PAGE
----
The Hartford Convention. Somewhere along the line, a lot of American students got told that the Hartford Convention was a gathering of leaders of the (anti-war) Federalist Party, which dominated New England the way the Republican Party dominates the American South today, to discuss the New England states seceding from the Union and concluding a separate peace with Great Britain.

This is an exaggeration, but in trying to debunk it, many historians exaggerate too far in the opposite direction, insisting that any talk of secession by the convention delegates was meant only as a rhetorical debating tactic. The truth is (as is usually true) somewhere in between the two. There certainly was a radical faction that was pro-secession (the Governor of Massachusetts had already opened negotiations with Britain for a separate peace), but the majority of delegates held a more moderate, pro-compromise position. We can say the same thing about the First Continental Congress–when it convened in Philadelphia in 1774, just a year before Lexington and Concorde and two years before the Declaration of Independence, few people would have thought that breaking away from the British Crown and establishing a republic through six years of war were what the colonial leadership were going to do.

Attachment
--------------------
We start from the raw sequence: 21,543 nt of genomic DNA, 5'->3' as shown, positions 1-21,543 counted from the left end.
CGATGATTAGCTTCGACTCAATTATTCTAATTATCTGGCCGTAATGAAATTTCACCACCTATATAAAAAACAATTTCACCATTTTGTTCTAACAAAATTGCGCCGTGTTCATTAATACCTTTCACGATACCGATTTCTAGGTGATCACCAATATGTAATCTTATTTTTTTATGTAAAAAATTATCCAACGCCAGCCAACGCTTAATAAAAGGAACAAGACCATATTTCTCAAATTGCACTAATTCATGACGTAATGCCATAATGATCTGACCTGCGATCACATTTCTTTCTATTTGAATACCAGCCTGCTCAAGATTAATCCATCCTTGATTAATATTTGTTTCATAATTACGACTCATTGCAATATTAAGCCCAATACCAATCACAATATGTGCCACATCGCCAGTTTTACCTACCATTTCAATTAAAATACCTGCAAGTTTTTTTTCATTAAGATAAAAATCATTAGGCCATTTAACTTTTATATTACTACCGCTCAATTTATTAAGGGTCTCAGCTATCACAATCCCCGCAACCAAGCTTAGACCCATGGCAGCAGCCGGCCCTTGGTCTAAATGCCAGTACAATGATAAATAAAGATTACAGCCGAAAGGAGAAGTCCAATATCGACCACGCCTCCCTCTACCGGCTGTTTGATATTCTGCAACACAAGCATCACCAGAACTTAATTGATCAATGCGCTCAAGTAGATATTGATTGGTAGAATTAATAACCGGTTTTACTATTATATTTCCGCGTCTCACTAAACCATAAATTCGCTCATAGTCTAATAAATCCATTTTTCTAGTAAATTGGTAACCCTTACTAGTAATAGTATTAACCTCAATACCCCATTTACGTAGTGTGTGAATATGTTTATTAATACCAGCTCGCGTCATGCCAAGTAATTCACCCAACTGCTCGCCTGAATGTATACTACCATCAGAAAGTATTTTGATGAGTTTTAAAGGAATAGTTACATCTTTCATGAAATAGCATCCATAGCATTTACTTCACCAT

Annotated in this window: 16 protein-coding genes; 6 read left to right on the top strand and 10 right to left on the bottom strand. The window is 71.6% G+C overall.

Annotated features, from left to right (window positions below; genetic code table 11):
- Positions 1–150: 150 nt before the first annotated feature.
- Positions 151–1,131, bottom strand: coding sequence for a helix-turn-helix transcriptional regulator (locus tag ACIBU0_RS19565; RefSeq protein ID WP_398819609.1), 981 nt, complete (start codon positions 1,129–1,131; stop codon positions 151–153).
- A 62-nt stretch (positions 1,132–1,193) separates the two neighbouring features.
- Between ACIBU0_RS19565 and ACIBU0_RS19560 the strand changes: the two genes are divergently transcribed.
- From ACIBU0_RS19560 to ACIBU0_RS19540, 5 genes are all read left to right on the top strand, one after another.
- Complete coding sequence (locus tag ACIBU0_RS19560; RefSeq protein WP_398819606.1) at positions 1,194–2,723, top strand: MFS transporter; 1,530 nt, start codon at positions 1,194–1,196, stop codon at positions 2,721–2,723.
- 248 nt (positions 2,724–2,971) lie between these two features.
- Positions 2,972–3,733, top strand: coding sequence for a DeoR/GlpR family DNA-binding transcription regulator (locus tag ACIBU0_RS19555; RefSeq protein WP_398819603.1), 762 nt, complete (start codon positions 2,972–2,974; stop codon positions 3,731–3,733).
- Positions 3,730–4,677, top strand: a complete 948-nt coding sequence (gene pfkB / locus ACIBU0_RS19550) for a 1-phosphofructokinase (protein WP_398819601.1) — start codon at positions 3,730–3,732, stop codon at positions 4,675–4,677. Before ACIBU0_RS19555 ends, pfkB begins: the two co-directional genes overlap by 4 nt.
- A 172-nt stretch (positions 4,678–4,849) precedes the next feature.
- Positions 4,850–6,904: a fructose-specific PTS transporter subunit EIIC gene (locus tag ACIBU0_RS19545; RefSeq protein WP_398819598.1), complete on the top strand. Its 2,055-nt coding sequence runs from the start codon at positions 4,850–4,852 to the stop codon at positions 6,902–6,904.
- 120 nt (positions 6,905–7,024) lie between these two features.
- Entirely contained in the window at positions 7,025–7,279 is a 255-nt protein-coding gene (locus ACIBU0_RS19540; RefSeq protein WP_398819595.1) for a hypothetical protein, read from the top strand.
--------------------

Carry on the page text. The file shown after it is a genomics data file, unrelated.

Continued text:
So why didn’t the Hartford Convention mark the beginning of a series of events like the First Continental Congress did? Because in 1774, the situation kept getting worse for the colonists, radicalising many of them and making independence from Britain seem an attractive option. Whereas in 1814, the end of the war removed the stresses that had led to calls for secession in the first place, and the news of Andrew Jackson’s defeat of a superior British force at New Orleans destroyed the political influence of those who had been advocating it (and also effectively ended the Federalist party).